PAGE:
- Front Page / NATIONAL [The Hindu]
- SC schedules day-to-day hearings on Cauvery appeals from Feb 7
- Pollution problem: rules tough but implementation weak
- Citizens’ interest best served when public money is not wasted: HC
- Ken-Betwa river-linking project faces new hurdle
- J.S. Khehar sworn in as Chief Justice
- INTERNATIONAL [The Hindu]
- Editorial/OPINION [The Hindu]
- ECONOMY [The Hindu]
- Indian Express
- Live Mint
Front Page / NATIONAL [The Hindu]
 SC schedules day-to-day hearings on Cauvery appeals from Feb 7
The Supreme Court asked Karnataka to continue releasing 2000 cusecs of Cauvery water to neighbouring State of Tamil Nadu while posting appeals filed by Tamil Nadu, Karnataka and Kerala against the Cauvery Water Dispute Tribunal‘s decision on water-sharing for day-to-day hearing.
What has happened?
SC has decided that the appeals related to Cauvery water dispute would be heard on a back to back basis for a period of three weeks starting from February 7th, in order to resolve the dispute at the earliest
Tamil Nadu’s stand
Tamil Nadu submitted that the north-east monsoon had failed completely and it was suffering from a 67 per cent deficit of water. However, the Bench refused to deliberate this issue, saying it has already spent “considerable time” on it.
On December 9, the Supreme Court, in a judgment, had refused the Centre’s stand that the apex court lacked jurisdiction to hear the Cauvery river dispute. It had upheld the constitutional power of the court to hear the appeals filed by the three States against the tribunal award.
Centre’s argument: The Centre had argued that the parliamentary law of Inter-State Water Disputes Act of 1956 coupled with Article 262 (2) of the Indian Constitution excluded the Supreme Court from hearing or deciding any appeals against the Cauvery Tribunal’s decision. The Centre had claimed the tribunal award was final.
Bench’s stand: The Bench however held that the remedy under Article 136 was a constitutional right and it cannot be taken away by a legislation. It observed that,
• “The jurisdiction exercised by this court under Article 136 is an extraordinary jurisdiction which empowers this court to grant leave to appeal from any judgment, decree or determination in any cause or matter passed or made by any court or tribunal and the scope of this Article has been settled in numerous decisions”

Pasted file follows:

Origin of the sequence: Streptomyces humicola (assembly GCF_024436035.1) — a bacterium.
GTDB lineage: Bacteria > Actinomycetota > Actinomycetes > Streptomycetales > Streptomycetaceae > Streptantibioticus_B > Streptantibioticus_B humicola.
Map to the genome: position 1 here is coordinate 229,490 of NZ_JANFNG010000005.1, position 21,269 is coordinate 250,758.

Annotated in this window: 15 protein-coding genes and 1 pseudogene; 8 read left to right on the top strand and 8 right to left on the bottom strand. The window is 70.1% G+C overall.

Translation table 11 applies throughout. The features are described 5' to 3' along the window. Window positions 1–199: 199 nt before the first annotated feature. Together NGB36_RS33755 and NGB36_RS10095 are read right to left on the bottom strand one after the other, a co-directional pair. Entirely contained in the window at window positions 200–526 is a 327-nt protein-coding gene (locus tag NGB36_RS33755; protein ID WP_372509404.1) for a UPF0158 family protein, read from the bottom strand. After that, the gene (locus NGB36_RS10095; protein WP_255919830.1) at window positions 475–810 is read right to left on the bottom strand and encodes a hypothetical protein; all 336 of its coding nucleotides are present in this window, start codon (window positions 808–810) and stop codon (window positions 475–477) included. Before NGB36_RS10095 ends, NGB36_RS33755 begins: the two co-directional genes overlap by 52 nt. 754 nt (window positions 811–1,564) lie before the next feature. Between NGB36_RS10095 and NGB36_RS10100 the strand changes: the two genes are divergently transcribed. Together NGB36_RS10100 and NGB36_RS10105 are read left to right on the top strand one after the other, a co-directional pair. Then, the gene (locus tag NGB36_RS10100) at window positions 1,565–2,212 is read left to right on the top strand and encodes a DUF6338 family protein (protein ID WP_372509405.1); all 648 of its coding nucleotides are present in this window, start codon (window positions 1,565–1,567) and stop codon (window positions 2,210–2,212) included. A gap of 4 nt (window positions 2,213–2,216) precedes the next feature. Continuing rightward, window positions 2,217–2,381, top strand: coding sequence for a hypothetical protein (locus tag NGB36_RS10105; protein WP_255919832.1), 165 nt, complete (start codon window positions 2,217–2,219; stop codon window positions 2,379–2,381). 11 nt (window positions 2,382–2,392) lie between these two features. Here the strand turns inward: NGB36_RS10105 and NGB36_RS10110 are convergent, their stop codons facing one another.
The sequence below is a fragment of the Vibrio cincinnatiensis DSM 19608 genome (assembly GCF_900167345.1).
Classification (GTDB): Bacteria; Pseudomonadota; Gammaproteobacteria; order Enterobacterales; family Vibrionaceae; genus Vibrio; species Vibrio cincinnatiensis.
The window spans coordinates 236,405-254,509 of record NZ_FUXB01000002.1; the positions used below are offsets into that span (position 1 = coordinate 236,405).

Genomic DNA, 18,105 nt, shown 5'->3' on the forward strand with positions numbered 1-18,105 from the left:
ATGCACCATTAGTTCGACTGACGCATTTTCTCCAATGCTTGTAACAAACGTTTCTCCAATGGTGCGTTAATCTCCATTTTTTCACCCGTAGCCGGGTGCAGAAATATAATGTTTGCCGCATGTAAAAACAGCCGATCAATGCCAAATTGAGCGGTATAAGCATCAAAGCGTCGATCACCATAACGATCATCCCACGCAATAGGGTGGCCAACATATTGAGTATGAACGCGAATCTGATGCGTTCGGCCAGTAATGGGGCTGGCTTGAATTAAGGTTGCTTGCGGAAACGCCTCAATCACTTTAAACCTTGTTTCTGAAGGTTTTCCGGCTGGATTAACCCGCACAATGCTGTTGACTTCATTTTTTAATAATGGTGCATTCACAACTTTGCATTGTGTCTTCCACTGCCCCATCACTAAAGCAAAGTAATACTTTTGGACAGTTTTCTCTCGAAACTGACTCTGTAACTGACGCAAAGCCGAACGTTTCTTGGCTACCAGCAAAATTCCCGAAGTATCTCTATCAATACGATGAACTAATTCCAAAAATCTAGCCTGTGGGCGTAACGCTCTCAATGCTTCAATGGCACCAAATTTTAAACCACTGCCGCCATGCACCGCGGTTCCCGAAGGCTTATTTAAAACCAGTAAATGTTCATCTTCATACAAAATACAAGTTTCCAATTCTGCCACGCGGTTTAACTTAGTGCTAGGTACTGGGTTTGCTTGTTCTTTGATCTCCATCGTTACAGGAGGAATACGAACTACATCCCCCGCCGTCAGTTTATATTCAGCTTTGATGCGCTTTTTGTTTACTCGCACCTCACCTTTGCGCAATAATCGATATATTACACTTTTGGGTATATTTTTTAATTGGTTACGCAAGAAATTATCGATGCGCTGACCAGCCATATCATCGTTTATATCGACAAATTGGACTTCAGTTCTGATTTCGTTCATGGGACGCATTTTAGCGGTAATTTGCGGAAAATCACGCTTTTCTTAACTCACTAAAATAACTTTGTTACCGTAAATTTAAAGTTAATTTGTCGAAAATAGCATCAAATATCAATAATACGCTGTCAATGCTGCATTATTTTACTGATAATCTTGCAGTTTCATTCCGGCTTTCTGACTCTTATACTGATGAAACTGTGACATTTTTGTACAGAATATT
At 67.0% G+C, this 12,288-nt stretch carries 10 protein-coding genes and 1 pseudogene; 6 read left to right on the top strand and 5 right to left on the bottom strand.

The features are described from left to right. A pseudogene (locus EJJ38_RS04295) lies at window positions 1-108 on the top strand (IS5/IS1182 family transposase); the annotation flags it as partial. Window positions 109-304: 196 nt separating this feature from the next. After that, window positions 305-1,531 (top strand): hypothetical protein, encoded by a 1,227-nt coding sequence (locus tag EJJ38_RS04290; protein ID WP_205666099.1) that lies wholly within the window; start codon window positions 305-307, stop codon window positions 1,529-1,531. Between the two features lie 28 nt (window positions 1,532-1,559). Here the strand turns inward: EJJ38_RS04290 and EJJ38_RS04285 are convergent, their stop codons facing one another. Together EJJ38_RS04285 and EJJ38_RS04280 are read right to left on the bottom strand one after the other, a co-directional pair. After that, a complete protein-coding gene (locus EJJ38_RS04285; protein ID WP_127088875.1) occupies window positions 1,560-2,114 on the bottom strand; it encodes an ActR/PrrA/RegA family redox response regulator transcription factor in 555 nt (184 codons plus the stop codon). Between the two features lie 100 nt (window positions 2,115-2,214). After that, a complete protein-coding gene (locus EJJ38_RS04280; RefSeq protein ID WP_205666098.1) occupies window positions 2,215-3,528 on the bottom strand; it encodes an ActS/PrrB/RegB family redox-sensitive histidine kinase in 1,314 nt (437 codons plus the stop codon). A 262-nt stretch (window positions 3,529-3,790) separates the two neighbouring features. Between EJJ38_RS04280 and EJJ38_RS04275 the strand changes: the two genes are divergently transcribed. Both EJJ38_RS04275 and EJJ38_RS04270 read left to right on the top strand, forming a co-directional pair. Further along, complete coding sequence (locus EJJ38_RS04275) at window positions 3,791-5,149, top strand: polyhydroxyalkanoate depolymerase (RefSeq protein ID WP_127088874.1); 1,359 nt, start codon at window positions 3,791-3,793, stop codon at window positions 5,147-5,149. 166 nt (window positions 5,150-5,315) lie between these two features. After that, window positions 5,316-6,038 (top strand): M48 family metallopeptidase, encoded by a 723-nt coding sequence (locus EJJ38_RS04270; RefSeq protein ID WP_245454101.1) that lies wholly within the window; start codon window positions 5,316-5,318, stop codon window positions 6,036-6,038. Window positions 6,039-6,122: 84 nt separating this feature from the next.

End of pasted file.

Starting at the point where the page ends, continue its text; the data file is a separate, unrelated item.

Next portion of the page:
• It was settled law that the Supreme Court could not take cognisance of an original inter-State water dispute, and this alone was the original intent of the Constitution under Article 262. The court held that once a water dispute, as defined under Article 262(1) read with provisions of the 1956 Act, is adjudicated by the tribunal, it loses the nature of ‘original dispute’
 Pollution problem: rules tough but implementation weak
Experts say the issue must be tackled in a comprehensive and concerted manner with tailor-made solutions for every source of pollution.
Issue: Rising air pollution
Author state that two things are paramount if we want to understand this issue,
- Different sources of pollution: there are several different sources of pollution, each of which needs a separate solution
- Pollution doesn’t know borders: pollutants are carried for hundreds of kms which means that not all of Delhi’s pollution originates in the capital. And likewise, it also contributes to pollution in nearby regions
Problems in containing air pollution
Weak state capacity: Experts say that one of the critical constraints that plague pollution control in India is its weak State capacity, defined as the ability of the government to administer and its capacity to design and implement rules or policies. Environmental laws are pretty strong but it does not necessarily lead to enforcement and implementation. Institutions and mechanism of implementation are weak or have not matured.
Example: Author cites example of road dust which as per a study from IIT Kanpur accounts for 38 per cent of Delhi’s pollution. In order to reduce the dust, municipal corporations will have to manage their construction activities a lot better and contractors will be required to spray water to eliminate dust, cordon off construction areas, complete projects in a time-bound manner, use drilling instead of digging among other things.
- Competent PWD required: Regulating all this would require a PWD that is a lot less corrupt and a lot more competent. In order to get there, the government would have to start by imposing regulations and raising penalties for non-compliance and disciplining engineers who did not enforce the rules.
Responsibility of the government
It should not be the duty of governments onlyto protect the environment, but classical economics predicts that only governments are in a position to do so. This is because citizens can’t coordinate their actions.
Judicial intervention through the National Green Tribunal seems to be the only way we are intervening to protect the environment but judiciary only acts when people approach to it.
Environment vs Economics
It is important to consider the political costs of cleaning the air. While economic activity leads to pollution, it pulls people out of poverty in the short term, Mr. Roy explains, adding that “democratic organisations prefer short term gains which have long term losses (associated with the gains).” This means we have a trade-off between economic growth and environment protection
Another characteristic of the air quality problem is its federal nature, which requires various State governments and the Centre to work together.
- Crop burning in Punjab & Haryana: This is best demonstrated by the crop-burning issue in Punjab and Haryana. The potential political costs of preventing farmers to burn crops, which requires strict enforcement of law and incentives for alternatives, won’t be borne out by the ruling party in Delhi, but controlling that is necessary to have clean air in the Capital.